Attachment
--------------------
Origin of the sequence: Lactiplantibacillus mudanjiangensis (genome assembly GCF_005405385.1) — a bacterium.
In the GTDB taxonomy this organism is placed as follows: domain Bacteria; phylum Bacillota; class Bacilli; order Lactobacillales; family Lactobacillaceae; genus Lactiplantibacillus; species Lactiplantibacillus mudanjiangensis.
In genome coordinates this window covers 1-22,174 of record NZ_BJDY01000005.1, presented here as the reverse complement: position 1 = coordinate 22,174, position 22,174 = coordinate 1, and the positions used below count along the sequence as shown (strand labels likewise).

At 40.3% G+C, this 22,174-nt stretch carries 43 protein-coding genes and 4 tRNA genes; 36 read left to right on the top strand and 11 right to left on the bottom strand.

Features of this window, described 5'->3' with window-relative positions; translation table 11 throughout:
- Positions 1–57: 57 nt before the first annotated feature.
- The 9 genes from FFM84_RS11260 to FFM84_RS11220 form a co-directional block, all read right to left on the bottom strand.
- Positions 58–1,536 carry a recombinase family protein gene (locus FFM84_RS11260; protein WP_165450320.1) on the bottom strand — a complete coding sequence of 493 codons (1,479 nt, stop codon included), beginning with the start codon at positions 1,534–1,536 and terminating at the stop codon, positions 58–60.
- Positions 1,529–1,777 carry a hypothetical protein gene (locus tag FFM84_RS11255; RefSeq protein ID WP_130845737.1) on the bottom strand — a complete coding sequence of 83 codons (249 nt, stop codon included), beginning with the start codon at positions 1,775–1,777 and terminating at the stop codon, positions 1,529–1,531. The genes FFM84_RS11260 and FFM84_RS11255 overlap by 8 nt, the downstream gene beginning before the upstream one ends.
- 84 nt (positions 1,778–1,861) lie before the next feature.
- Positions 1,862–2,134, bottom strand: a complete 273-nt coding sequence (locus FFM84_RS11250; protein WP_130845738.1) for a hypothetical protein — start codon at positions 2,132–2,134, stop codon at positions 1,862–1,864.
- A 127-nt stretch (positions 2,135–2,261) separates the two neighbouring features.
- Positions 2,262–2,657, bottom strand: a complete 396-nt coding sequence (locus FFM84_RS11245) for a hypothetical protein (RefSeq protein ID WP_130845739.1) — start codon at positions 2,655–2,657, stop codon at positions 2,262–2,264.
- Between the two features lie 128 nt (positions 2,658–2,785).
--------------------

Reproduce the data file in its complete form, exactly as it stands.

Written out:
Origin of the sequence: Lactiplantibacillus mudanjiangensis (genome assembly GCF_005405385.1) — a bacterium.
In the GTDB taxonomy this organism is placed as follows: domain Bacteria; phylum Bacillota; class Bacilli; order Lactobacillales; family Lactobacillaceae; genus Lactiplantibacillus; species Lactiplantibacillus mudanjiangensis.
In genome coordinates this window covers 1-22,174 of record NZ_BJDY01000005.1, presented here as the reverse complement: position 1 = coordinate 22,174, position 22,174 = coordinate 1, and the positions used below count along the sequence as shown (strand labels likewise).

At 40.3% G+C, this 22,174-nt stretch carries 43 protein-coding genes and 4 tRNA genes; 36 read left to right on the top strand and 11 right to left on the bottom strand.

Features of this window, described 5'->3' with window-relative positions; translation table 11 throughout:
- Positions 1–57: 57 nt before the first annotated feature.
- The 9 genes from FFM84_RS11260 to FFM84_RS11220 form a co-directional block, all read right to left on the bottom strand.
- Positions 58–1,536 carry a recombinase family protein gene (locus FFM84_RS11260; protein WP_165450320.1) on the bottom strand — a complete coding sequence of 493 codons (1,479 nt, stop codon included), beginning with the start codon at positions 1,534–1,536 and terminating at the stop codon, positions 58–60.
- Positions 1,529–1,777 carry a hypothetical protein gene (locus tag FFM84_RS11255; RefSeq protein ID WP_130845737.1) on the bottom strand — a complete coding sequence of 83 codons (249 nt, stop codon included), beginning with the start codon at positions 1,775–1,777 and terminating at the stop codon, positions 1,529–1,531. The genes FFM84_RS11260 and FFM84_RS11255 overlap by 8 nt, the downstream gene beginning before the upstream one ends.
- 84 nt (positions 1,778–1,861) lie before the next feature.
- Positions 1,862–2,134, bottom strand: a complete 273-nt coding sequence (locus FFM84_RS11250; protein WP_130845738.1) for a hypothetical protein — start codon at positions 2,132–2,134, stop codon at positions 1,862–1,864.
- A 127-nt stretch (positions 2,135–2,261) separates the two neighbouring features.
- Positions 2,262–2,657, bottom strand: a complete 396-nt coding sequence (locus FFM84_RS11245) for a hypothetical protein (RefSeq protein ID WP_130845739.1) — start codon at positions 2,655–2,657, stop codon at positions 2,262–2,264.
- Between the two features lie 128 nt (positions 2,658–2,785).